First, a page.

More than half of the British public don’t know what the military does when it’s not in combat, and many also thought the army uses tanks for everyday travel.
That’s according to a survey to coincide with Armed Forces Week and carried out for BFBS, of which Forces News is a part.
Results showed 68% did not know what the military does when not at war, while one tenth of those asked thought warfighting is all the military does.
The poll of 2,000 adults also revealed a third don't know the part the military carries out during terror incidents, and just as many were unaware of the help provided during floods and other civil emergencies.
General Lord Richards, former Chief of the Defence Staff, said he isn’t surprised by the results.
“The Armed Forces aren’t seen as much on the media today as they used to be, it seems to me we don’t get out and about and explain ourselves as much as we should and could, and that’s something today's senior commanders need to talk to their political leaders about," he said.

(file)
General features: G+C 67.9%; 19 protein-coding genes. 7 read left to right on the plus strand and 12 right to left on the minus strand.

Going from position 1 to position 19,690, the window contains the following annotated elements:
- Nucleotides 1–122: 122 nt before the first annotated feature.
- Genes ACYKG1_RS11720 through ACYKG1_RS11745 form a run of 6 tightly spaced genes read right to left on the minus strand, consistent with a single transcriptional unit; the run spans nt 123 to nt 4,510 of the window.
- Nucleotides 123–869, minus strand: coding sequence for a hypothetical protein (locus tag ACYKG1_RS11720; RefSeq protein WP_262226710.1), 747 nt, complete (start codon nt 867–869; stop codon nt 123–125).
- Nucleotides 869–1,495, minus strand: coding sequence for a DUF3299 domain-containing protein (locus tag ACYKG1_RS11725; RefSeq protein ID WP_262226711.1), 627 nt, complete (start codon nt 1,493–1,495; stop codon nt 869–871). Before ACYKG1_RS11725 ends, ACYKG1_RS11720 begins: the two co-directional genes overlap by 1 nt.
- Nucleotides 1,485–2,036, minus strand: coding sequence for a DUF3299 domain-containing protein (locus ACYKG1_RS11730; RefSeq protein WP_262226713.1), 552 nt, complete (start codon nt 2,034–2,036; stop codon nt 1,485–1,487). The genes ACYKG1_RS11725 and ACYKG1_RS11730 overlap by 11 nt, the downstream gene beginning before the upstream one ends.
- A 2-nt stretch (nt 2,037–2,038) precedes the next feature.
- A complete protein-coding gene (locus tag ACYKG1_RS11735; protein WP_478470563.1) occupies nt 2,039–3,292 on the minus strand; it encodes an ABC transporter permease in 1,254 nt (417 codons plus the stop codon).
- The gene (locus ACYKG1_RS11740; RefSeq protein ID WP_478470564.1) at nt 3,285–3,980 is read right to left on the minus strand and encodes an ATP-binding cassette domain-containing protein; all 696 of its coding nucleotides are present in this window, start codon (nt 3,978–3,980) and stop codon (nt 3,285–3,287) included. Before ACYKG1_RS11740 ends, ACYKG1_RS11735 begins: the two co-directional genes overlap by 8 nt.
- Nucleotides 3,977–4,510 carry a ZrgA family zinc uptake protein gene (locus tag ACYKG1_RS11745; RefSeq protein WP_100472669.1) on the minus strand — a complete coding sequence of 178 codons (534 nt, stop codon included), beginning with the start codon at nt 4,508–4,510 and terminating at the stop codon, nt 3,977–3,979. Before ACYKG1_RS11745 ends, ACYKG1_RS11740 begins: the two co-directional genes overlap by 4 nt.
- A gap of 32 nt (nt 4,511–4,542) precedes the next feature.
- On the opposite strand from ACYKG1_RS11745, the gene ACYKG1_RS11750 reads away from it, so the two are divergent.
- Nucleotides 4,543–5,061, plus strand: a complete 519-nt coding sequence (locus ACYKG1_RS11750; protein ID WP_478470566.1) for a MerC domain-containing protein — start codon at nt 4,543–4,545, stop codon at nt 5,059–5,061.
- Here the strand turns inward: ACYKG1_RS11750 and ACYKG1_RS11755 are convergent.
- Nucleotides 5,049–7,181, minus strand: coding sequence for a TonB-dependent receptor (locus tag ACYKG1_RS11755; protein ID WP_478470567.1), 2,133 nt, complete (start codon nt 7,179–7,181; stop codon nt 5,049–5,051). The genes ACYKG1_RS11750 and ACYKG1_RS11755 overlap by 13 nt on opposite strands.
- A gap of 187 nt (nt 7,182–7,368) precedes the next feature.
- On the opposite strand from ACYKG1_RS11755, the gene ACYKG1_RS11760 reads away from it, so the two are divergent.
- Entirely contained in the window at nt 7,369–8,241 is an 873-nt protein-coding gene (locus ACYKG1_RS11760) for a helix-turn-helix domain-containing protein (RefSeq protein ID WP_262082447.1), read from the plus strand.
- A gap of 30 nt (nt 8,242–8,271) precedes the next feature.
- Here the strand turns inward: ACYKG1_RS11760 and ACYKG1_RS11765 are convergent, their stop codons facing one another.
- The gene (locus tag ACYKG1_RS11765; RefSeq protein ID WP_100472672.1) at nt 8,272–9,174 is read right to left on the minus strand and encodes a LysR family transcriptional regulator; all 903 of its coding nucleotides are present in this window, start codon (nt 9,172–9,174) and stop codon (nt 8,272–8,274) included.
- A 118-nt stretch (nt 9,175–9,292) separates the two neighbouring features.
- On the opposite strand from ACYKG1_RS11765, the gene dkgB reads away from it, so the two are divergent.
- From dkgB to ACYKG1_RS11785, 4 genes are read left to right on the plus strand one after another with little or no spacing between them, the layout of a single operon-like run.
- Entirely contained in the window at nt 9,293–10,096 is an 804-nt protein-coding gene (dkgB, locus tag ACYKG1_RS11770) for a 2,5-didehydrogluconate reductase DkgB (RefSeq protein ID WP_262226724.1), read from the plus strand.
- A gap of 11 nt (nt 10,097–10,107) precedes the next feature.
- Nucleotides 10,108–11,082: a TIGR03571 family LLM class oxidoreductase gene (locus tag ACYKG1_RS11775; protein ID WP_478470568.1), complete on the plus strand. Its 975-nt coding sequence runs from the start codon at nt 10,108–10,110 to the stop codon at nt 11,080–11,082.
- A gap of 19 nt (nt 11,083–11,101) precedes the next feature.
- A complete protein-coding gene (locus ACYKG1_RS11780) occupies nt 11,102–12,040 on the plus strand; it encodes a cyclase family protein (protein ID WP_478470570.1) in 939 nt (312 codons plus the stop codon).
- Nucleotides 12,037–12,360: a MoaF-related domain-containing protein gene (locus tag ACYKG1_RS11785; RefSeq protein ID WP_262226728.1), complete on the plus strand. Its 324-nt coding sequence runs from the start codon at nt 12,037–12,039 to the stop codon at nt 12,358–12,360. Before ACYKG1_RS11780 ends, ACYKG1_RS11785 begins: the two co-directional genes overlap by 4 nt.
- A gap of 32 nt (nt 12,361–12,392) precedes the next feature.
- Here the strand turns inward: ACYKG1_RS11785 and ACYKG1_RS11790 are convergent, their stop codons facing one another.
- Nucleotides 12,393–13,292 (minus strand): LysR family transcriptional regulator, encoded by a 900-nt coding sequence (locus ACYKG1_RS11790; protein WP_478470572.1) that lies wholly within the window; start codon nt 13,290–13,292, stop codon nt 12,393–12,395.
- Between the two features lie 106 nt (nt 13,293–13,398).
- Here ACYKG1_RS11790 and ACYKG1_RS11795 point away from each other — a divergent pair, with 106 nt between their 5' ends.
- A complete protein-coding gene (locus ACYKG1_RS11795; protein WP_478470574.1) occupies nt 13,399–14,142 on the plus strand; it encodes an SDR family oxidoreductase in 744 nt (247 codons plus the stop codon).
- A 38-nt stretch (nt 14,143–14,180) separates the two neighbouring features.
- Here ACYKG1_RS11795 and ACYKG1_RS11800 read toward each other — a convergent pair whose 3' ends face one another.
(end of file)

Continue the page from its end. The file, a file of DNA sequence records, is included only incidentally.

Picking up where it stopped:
“The reason why a lot of taxpayers’ money is spent on defence and the Armed Forces is not because we can help out during the Olympic Games or during a pandemic but because we’re very good at our primary role, which is war fighting.”
However, the survey appears to show military assistance during lockdown has increased some awareness of the wider role the Armed Forces can play.
Of those taking part, 30% thought the coronavirus outbreak had helped to show the different ways the military can be used, but 41% still believe personnel should play a larger role in society.
Warrant Officer Class 1 Glenn Haughton, Senior Enlisted Advisor to the Chiefs of Staff, insists resources online and on social media offer “a great opportunity for people to learn about” the forces.
The survey also found 43% want to know more about the military, with 15% get their defence information from television and film.
General Richards said that actively engaging with the general public to increase awareness is “underplayed” and “under-resourced” and he wants to see the military “on the front foot” in an information campaign.